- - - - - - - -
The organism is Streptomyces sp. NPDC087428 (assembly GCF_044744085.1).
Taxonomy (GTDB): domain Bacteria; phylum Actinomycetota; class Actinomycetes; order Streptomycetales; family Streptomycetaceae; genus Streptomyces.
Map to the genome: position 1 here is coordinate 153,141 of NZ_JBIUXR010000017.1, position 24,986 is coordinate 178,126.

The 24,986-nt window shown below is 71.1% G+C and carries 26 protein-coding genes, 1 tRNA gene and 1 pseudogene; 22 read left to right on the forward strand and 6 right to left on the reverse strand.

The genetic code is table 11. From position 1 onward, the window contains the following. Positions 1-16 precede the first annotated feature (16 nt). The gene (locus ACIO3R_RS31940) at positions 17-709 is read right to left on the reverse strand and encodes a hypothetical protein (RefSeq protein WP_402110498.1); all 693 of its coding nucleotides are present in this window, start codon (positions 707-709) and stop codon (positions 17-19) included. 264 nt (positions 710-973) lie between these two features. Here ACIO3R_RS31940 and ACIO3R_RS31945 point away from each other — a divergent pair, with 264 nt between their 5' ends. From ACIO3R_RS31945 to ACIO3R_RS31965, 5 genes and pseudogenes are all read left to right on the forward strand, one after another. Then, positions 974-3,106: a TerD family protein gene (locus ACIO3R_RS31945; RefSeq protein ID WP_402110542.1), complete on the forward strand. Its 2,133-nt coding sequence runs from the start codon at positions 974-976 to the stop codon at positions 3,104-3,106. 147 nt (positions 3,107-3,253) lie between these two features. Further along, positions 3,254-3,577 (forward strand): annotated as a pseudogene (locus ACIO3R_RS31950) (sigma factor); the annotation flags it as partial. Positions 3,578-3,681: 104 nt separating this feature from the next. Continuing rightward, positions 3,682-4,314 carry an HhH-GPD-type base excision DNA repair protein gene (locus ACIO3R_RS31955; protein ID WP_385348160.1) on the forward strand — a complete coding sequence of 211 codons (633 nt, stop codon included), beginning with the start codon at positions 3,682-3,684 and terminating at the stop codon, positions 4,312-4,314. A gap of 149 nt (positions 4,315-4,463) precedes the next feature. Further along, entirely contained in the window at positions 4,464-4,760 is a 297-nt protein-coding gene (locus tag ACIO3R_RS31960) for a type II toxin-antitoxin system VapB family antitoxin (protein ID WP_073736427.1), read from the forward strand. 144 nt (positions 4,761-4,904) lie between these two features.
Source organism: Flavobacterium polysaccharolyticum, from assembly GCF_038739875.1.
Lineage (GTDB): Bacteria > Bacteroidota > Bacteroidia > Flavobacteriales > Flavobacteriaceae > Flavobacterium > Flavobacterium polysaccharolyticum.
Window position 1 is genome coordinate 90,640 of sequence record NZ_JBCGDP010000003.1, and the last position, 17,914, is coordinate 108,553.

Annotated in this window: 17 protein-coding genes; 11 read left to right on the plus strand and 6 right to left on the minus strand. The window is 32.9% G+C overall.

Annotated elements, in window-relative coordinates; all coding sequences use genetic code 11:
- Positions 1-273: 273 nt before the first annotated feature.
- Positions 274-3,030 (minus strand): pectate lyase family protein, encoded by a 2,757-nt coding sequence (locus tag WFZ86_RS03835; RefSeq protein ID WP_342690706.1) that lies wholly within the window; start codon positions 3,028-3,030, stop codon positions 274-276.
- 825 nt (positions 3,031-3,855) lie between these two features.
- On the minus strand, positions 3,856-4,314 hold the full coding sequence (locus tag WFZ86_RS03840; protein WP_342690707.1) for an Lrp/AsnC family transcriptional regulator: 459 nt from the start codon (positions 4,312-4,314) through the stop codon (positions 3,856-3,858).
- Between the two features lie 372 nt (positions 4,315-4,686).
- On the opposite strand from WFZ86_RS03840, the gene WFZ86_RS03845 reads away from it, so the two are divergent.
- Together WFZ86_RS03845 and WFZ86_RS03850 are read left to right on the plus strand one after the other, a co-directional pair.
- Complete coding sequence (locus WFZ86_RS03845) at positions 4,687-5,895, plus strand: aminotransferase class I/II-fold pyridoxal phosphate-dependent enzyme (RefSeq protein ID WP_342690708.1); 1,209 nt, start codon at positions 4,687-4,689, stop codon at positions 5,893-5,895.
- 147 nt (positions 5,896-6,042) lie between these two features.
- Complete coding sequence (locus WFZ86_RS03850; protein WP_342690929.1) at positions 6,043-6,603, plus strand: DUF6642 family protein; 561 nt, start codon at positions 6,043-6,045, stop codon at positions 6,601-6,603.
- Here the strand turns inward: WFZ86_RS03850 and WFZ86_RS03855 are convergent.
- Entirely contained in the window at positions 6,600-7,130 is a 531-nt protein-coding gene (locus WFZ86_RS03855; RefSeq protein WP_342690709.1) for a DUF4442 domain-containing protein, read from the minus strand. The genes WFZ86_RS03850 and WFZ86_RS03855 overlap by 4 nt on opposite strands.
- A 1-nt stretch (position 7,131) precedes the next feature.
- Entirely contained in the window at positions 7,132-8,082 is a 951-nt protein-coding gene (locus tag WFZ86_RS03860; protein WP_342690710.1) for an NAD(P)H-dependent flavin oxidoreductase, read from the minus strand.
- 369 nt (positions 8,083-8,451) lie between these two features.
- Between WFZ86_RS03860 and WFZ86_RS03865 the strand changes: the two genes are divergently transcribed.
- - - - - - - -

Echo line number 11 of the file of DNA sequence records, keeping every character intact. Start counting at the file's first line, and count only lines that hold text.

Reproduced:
- Positions 1-273: 273 nt before the first annotated feature.